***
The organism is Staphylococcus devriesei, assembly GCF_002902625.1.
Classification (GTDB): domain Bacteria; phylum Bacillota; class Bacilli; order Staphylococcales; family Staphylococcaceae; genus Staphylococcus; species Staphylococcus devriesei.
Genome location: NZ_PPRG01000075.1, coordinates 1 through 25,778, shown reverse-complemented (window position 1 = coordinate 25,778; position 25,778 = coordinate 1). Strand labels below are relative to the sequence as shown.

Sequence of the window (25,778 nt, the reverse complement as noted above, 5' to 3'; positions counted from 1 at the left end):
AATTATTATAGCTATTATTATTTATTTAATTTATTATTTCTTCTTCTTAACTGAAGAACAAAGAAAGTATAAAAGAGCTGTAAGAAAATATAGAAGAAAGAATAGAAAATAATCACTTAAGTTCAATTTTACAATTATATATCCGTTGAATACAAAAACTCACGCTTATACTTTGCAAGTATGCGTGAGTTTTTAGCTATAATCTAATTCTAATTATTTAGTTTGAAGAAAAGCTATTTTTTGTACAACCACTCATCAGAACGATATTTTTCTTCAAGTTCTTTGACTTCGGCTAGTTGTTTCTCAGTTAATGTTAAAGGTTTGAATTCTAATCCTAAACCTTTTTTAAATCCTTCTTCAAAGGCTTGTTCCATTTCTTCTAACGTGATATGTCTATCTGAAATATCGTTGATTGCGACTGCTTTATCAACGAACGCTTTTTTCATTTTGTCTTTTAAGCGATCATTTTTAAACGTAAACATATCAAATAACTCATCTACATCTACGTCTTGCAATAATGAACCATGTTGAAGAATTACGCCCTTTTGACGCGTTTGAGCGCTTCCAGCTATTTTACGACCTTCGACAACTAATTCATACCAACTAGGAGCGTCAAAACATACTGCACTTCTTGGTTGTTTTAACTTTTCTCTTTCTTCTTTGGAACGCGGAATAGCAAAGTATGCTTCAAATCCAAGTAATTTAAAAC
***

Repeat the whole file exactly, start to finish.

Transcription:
The organism is Staphylococcus devriesei, assembly GCF_002902625.1.
Classification (GTDB): domain Bacteria; phylum Bacillota; class Bacilli; order Staphylococcales; family Staphylococcaceae; genus Staphylococcus; species Staphylococcus devriesei.
Genome location: NZ_PPRG01000075.1, coordinates 1 through 25,778, shown reverse-complemented (window position 1 = coordinate 25,778; position 25,778 = coordinate 1). Strand labels below are relative to the sequence as shown.

Sequence of the window (25,778 nt, the reverse complement as noted above, 5' to 3'; positions counted from 1 at the left end):
AATTATTATAGCTATTATTATTTATTTAATTTATTATTTCTTCTTCTTAACTGAAGAACAAAGAAAGTATAAAAGAGCTGTAAGAAAATATAGAAGAAAGAATAGAAAATAATCACTTAAGTTCAATTTTACAATTATATATCCGTTGAATACAAAAACTCACGCTTATACTTTGCAAGTATGCGTGAGTTTTTAGCTATAATCTAATTCTAATTATTTAGTTTGAAGAAAAGCTATTTTTTGTACAACCACTCATCAGAACGATATTTTTCTTCAAGTTCTTTGACTTCGGCTAGTTGTTTCTCAGTTAATGTTAAAGGTTTGAATTCTAATCCTAAACCTTTTTTAAATCCTTCTTCAAAGGCTTGTTCCATTTCTTCTAACGTGATATGTCTATCTGAAATATCGTTGATTGCGACTGCTTTATCAACGAACGCTTTTTTCATTTTGTCTTTTAAGCGATCATTTTTAAACGTAAACATATCAAATAACTCATCTACATCTACGTCTTGCAATAATGAACCATGTTGAAGAATTACGCCCTTTTGACGCGTTTGAGCGCTTCCAGCTATTTTACGACCTTCGACAACTAATTCATACCAACTAGGAGCGTCAAAACATACTGCACTTCTTGGTTGTTTTAACTTTTCTCTTTCTTCTTTGGAACGCGGAATAGCAAAGTATGCTTCAAATCCAAGTAATTTAAAAC